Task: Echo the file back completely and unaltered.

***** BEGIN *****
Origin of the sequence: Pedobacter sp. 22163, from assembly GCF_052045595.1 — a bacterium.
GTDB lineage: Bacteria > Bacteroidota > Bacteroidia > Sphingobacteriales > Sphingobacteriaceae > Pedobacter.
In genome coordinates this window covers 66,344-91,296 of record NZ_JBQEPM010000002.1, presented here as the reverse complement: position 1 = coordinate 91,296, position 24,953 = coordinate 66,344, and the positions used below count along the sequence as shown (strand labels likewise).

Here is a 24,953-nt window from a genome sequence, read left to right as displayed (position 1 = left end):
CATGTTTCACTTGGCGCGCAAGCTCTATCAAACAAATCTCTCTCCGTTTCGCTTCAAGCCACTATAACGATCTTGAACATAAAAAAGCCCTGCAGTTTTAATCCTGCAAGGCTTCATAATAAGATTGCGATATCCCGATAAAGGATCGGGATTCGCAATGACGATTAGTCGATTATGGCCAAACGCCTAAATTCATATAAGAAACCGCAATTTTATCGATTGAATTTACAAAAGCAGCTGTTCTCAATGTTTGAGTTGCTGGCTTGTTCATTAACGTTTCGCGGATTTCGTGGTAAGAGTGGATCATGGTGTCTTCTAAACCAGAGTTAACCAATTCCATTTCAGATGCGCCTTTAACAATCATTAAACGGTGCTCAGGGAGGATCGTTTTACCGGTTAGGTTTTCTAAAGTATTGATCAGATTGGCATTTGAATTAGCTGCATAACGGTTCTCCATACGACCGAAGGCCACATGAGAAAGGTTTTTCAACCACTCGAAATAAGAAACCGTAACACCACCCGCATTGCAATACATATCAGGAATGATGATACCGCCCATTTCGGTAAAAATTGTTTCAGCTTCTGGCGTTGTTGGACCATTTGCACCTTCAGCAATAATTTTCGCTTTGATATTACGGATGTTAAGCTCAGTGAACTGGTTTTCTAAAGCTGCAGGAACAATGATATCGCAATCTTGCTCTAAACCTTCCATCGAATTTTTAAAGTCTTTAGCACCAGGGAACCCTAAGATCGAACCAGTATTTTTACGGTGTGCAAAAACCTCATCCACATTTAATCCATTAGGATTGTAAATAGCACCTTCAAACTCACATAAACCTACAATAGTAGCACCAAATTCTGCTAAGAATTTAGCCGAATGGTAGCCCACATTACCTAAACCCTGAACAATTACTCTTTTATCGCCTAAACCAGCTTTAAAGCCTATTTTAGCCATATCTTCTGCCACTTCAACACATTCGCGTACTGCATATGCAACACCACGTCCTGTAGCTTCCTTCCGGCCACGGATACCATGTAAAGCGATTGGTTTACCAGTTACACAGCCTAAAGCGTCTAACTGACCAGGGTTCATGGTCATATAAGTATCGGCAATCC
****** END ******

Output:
Origin of the sequence: Pedobacter sp. 22163, from assembly GCF_052045595.1 — a bacterium.
GTDB lineage: Bacteria > Bacteroidota > Bacteroidia > Sphingobacteriales > Sphingobacteriaceae > Pedobacter.
In genome coordinates this window covers 66,344-91,296 of record NZ_JBQEPM010000002.1, presented here as the reverse complement: position 1 = coordinate 91,296, position 24,953 = coordinate 66,344, and the positions used below count along the sequence as shown (strand labels likewise).

Here is a 24,953-nt window from a genome sequence, read left to right as displayed (position 1 = left end):
CATGTTTCACTTGGCGCGCAAGCTCTATCAAACAAATCTCTCTCCGTTTCGCTTCAAGCCACTATAACGATCTTGAACATAAAAAAGCCCTGCAGTTTTAATCCTGCAAGGCTTCATAATAAGATTGCGATATCCCGATAAAGGATCGGGATTCGCAATGACGATTAGTCGATTATGGCCAAACGCCTAAATTCATATAAGAAACCGCAATTTTATCGATTGAATTTACAAAAGCAGCTGTTCTCAATGTTTGAGTTGCTGGCTTGTTCATTAACGTTTCGCGGATTTCGTGGTAAGAGTGGATCATGGTGTCTTCTAAACCAGAGTTAACCAATTCCATTTCAGATGCGCCTTTAACAATCATTAAACGGTGCTCAGGGAGGATCGTTTTACCGGTTAGGTTTTCTAAAGTATTGATCAGATTGGCATTTGAATTAGCTGCATAACGGTTCTCCATACGACCGAAGGCCACATGAGAAAGGTTTTTCAACCACTCGAAATAAGAAACCGTAACACCACCCGCATTGCAATACATATCAGGAATGATGATACCGCCCATTTCGGTAAAAATTGTTTCAGCTTCTGGCGTTGTTGGACCATTTGCACCTTCAGCAATAATTTTCGCTTTGATATTACGGATGTTAAGCTCAGTGAACTGGTTTTCTAAAGCTGCAGGAACAATGATATCGCAATCTTGCTCTAAACCTTCCATCGAATTTTTAAAGTCTTTAGCACCAGGGAACCCTAAGATCGAACCAGTATTTTTACGGTGTGCAAAAACCTCATCCACATTTAATCCATTAGGATTGTAAATAGCACCTTCAAACTCACATAAACCTACAATAGTAGCACCAAATTCTGCTAAGAATTTAGCCGAATGGTAGCCCACATTACCTAAACCCTGAACAATTACTCTTTTATCGCCTAAACCAGCTTTAAAGCCTATTTTAGCCATATCTTCTGCCACTTCAACACATTCGCGTACTGCATATGCAACACCACGTCCTGTAGCTTCCTTCCGGCCACGGATACCATGTAAAGCGATTGGTTTACCAGTTACACAGCCTAAAGCGTCTAACTGACCAGGGTTCATGGTCATATAAGTATCGGCAATCC